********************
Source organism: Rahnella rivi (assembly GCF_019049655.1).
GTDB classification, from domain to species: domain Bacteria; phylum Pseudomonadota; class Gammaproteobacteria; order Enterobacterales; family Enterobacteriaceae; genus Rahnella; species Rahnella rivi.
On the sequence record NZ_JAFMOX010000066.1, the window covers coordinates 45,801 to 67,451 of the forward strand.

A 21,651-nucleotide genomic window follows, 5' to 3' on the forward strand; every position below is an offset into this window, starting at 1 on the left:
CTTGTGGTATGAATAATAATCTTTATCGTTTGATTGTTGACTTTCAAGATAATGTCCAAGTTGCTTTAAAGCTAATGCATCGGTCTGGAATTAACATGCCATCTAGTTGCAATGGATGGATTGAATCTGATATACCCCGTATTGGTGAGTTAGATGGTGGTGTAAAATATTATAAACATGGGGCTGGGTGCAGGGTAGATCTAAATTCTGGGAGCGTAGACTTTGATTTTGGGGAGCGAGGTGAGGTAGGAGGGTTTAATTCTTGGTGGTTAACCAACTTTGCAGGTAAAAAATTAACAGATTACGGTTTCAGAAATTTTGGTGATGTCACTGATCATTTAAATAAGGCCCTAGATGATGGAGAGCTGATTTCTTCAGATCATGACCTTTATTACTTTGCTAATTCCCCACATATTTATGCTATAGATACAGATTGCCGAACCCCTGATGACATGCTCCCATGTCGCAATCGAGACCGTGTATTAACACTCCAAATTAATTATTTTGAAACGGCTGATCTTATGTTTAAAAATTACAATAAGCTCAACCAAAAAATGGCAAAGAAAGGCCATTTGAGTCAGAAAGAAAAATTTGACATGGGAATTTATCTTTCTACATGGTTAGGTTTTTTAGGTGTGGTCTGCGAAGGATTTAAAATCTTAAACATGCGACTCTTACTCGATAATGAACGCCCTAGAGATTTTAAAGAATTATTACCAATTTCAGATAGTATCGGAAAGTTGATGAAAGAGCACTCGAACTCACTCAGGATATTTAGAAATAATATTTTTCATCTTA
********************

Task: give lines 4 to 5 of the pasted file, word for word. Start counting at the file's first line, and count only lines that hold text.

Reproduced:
A 21,651-nucleotide genomic window follows, 5' to 3' on the forward strand; every position below is an offset into this window, starting at 1 on the left:
CTTGTGGTATGAATAATAATCTTTATCGTTTGATTGTTGACTTTCAAGATAATGTCCAAGTTGCTTTAAAGCTAATGCATCGGTCTGGAATTAACATGCCATCTAGTTGCAATGGATGGATTGAATCTGATATACCCCGTATTGGTGAGTTAGATGGTGGTGTAAAATATTATAAACATGGGGCTGGGTGCAGGGTAGATCTAAATTCTGGGAGCGTAGACTTTGATTTTGGGGAGCGAGGTGAGGTAGGAGGGTTTAATTCTTGGTGGTTAACCAACTTTGCAGGTAAAAAATTAACAGATTACGGTTTCAGAAATTTTGGTGATGTCACTGATCATTTAAATAAGGCCCTAGATGATGGAGAGCTGATTTCTTCAGATCATGACCTTTATTACTTTGCTAATTCCCCACATATTTATGCTATAGATACAGATTGCCGAACCCCTGATGACATGCTCCCATGTCGCAATCGAGACCGTGTATTAACACTCCAAATTAATTATTTTGAAACGGCTGATCTTATGTTTAAAAATTACAATAAGCTCAACCAAAAAATGGCAAAGAAAGGCCATTTGAGTCAGAAAGAAAAATTTGACATGGGAATTTATCTTTCTACATGGTTAGGTTTTTTAGGTGTGGTCTGCGAAGGATTTAAAATCTTAAACATGCGACTCTTACTCGATAATGAACGCCCTAGAGATTTTAAAGAATTATTACCAATTTCAGATAGTATCGGAAAGTTGATGAAAGAGCACTCGAACTCACTCAGGATATTTAGAAATAATATTTTTCATCTTA